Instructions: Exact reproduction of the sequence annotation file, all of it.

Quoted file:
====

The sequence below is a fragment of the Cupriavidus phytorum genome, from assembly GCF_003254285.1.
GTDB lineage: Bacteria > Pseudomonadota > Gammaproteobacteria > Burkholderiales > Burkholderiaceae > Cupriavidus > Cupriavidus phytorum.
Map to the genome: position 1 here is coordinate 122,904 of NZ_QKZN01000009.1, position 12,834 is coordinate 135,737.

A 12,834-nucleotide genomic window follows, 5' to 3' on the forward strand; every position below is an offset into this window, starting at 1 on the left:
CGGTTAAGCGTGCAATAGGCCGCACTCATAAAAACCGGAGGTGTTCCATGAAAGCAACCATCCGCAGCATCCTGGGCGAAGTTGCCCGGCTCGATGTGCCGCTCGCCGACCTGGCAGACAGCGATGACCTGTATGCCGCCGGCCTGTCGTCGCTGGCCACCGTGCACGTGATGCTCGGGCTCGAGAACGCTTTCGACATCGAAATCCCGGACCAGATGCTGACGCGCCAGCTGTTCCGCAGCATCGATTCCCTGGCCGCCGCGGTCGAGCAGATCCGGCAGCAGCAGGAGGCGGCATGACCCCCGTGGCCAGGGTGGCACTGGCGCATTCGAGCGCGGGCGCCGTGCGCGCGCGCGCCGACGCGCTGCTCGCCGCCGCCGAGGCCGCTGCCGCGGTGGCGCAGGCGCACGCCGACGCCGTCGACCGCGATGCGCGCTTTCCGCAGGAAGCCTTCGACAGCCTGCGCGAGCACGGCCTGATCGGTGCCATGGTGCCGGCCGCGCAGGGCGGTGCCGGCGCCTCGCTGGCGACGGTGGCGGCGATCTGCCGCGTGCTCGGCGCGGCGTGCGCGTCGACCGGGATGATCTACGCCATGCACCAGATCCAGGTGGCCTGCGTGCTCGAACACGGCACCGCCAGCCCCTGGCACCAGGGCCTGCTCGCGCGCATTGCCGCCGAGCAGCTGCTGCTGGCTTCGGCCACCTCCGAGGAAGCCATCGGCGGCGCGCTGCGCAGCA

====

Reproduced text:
The sequence below is a fragment of the Cupriavidus phytorum genome, from assembly GCF_003254285.1.
GTDB lineage: Bacteria > Pseudomonadota > Gammaproteobacteria > Burkholderiales > Burkholderiaceae > Cupriavidus > Cupriavidus phytorum.
Map to the genome: position 1 here is coordinate 122,904 of NZ_QKZN01000009.1, position 12,834 is coordinate 135,737.

A 12,834-nucleotide genomic window follows, 5' to 3' on the forward strand; every position below is an offset into this window, starting at 1 on the left:
CGGTTAAGCGTGCAATAGGCCGCACTCATAAAAACCGGAGGTGTTCCATGAAAGCAACCATCCGCAGCATCCTGGGCGAAGTTGCCCGGCTCGATGTGCCGCTCGCCGACCTGGCAGACAGCGATGACCTGTATGCCGCCGGCCTGTCGTCGCTGGCCACCGTGCACGTGATGCTCGGGCTCGAGAACGCTTTCGACATCGAAATCCCGGACCAGATGCTGACGCGCCAGCTGTTCCGCAGCATCGATTCCCTGGCCGCCGCGGTCGAGCAGATCCGGCAGCAGCAGGAGGCGGCATGACCCCCGTGGCCAGGGTGGCACTGGCGCATTCGAGCGCGGGCGCCGTGCGCGCGCGCGCCGACGCGCTGCTCGCCGCCGCCGAGGCCGCTGCCGCGGTGGCGCAGGCGCACGCCGACGCCGTCGACCGCGATGCGCGCTTTCCGCAGGAAGCCTTCGACAGCCTGCGCGAGCACGGCCTGATCGGTGCCATGGTGCCGGCCGCGCAGGGCGGTGCCGGCGCCTCGCTGGCGACGGTGGCGGCGATCTGCCGCGTGCTCGGCGCGGCGTGCGCGTCGACCGGGATGATCTACGCCATGCACCAGATCCAGGTGGCCTGCGTGCTCGAACACGGCACCGCCAGCCCCTGGCACCAGGGCCTGCTCGCGCGCATTGCCGCCGAGCAGCTGCTGCTGGCTTCGGCCACCTCCGAGGAAGCCATCGGCGGCGCGCTGCGCAGCA